source site If you have recently been served a preferred charged sheet for a courts-martial or other military legal proceedings, such as an Article 32 Hearing, then you should be flanked by a local court-martial military lawyer who can best protect your rights and defend your integrity. Read more about court-martials below, or contact us today.
enter A courts-martial is a federal court convened by a Commanding Officer/General to adjudicate the alleged criminal misconduct of a military service member. Another way to understand court-martial is as the military’s version of a trial—in which other members of the military render a finding on a service member’s guilt or innocence, and any ensuing punishment. Depending on the severity of the charges, a courts-martial will take one of the following three forms:
source url A general court-martial is reserved for the most serious crimes, including murder, sexual assault, and high-dollar larceny and/or fraud. A Commanding Officer/General may refer such charges to a general court-martial because this type of proceeding has no maximum jurisdictional limitations on punishment. The jury at a general court-martial can punish as much as the criminal statute allows—and many criminal statutes calculate duration of confinement in decades rather than in years. A pretrial Article 32 hearing is required before charges can be referred to a general court-martial. Contact our military attorneys to learn more about general court-martials.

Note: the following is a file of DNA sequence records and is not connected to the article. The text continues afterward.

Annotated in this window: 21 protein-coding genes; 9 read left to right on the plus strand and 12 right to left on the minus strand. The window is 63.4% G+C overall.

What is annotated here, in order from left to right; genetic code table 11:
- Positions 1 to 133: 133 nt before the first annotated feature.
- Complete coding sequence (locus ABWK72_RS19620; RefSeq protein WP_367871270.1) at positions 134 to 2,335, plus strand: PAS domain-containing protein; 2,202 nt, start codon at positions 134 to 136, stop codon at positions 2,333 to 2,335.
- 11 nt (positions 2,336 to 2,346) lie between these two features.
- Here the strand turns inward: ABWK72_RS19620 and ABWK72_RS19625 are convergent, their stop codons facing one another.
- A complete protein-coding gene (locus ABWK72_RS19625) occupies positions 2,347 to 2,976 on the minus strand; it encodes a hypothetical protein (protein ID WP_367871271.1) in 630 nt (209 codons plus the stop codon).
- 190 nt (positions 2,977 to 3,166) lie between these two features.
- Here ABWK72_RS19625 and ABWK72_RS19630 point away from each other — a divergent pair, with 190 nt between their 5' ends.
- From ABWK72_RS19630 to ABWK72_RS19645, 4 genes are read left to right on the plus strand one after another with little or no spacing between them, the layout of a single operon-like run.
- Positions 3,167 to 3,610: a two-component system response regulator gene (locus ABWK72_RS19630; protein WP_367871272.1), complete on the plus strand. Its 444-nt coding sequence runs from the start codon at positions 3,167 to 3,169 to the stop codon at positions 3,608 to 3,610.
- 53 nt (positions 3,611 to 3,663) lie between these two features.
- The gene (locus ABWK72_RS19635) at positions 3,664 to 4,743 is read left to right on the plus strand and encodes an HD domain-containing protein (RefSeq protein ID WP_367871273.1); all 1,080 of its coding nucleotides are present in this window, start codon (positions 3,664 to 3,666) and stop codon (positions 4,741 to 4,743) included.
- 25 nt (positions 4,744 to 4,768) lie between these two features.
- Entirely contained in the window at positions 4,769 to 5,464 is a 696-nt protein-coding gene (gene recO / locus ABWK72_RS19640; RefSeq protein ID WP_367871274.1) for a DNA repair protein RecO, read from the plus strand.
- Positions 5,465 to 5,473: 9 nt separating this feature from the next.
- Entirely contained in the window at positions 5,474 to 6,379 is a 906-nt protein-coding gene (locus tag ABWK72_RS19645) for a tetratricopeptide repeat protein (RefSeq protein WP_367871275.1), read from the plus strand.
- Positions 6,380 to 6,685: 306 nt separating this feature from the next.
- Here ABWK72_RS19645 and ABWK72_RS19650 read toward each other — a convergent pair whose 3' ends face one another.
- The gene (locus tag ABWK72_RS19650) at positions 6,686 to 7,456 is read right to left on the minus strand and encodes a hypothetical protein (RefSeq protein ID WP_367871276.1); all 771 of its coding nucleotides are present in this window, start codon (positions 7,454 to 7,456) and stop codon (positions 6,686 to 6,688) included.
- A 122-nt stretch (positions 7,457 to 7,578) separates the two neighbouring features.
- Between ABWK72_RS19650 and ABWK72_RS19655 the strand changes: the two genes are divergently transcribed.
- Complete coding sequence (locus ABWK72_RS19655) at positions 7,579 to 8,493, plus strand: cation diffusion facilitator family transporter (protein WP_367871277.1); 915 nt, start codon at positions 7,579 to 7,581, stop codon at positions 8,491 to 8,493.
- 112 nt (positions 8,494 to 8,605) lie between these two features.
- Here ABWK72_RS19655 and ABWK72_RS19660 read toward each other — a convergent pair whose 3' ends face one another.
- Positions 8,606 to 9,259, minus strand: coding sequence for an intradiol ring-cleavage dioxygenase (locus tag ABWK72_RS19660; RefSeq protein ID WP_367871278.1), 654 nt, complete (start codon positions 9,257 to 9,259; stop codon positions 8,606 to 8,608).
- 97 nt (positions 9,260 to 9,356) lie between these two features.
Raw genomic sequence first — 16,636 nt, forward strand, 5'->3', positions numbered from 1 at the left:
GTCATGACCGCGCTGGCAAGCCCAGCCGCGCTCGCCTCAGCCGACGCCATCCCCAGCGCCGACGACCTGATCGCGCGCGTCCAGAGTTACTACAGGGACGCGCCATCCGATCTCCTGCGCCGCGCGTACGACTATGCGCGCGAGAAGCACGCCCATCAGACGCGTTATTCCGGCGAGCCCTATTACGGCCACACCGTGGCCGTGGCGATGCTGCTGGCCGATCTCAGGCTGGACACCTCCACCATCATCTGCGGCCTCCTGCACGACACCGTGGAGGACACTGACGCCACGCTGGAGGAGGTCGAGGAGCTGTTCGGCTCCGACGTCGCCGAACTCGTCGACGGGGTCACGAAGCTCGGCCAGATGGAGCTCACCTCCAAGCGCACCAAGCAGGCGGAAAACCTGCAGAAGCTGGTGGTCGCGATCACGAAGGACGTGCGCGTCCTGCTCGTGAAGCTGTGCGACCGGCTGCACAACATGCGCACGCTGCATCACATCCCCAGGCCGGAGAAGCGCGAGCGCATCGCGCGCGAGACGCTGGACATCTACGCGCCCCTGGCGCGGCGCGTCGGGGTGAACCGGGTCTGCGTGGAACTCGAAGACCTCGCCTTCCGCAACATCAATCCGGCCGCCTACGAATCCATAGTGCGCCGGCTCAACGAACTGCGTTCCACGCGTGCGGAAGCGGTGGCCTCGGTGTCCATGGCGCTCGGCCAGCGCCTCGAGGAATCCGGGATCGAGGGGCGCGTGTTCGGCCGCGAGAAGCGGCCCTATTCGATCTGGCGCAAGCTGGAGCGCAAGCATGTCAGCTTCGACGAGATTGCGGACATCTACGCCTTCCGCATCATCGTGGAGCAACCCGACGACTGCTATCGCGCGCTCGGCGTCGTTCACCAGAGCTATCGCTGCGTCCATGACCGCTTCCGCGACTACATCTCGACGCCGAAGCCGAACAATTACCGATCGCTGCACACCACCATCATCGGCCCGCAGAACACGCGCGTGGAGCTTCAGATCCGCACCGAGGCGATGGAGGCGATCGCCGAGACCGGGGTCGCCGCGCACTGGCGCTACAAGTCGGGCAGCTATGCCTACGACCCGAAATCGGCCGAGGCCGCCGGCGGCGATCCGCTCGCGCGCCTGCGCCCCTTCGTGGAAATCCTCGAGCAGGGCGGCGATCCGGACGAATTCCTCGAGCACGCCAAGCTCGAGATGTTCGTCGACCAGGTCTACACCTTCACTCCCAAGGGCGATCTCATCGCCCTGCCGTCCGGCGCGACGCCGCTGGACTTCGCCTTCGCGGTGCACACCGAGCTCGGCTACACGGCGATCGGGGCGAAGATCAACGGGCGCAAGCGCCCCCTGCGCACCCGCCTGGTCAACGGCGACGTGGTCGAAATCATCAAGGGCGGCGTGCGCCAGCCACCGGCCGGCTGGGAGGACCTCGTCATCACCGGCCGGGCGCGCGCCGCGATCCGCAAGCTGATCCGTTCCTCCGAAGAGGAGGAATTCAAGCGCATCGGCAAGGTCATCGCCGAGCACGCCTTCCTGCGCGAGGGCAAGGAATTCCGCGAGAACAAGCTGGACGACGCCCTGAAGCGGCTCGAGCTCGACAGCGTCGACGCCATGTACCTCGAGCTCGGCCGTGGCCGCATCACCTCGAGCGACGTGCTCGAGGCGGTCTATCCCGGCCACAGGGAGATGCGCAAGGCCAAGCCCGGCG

Special courts-martial usually handle criminal matters of a misdemeanor-type nature, such as a drug offense, simple assault, order violation, or unlawful absence. Punishment may not include confinement longer than one year. Though less grave than general courts-martial convictions, a special court-martial conviction will result in a criminal record for the military member and could have serious detrimental effects on career and benefits.
Summary courts-martial are generally uncontested administrative hearings, rarely offered unless the service member acknowledges misconduct. There is no judge or jury present at a summary court-martial; instead, a sole officer chosen by the Commanding Officer/General hears the matter and renders a decision on punishment. Outcomes can include confinement up to 30 days, but neither criminal conviction nor punitive discharge is permissible. Nonetheless, consequences of a summary court-martial decision can be serious, and a service member considering pleading guilty to one should seek legal counsel.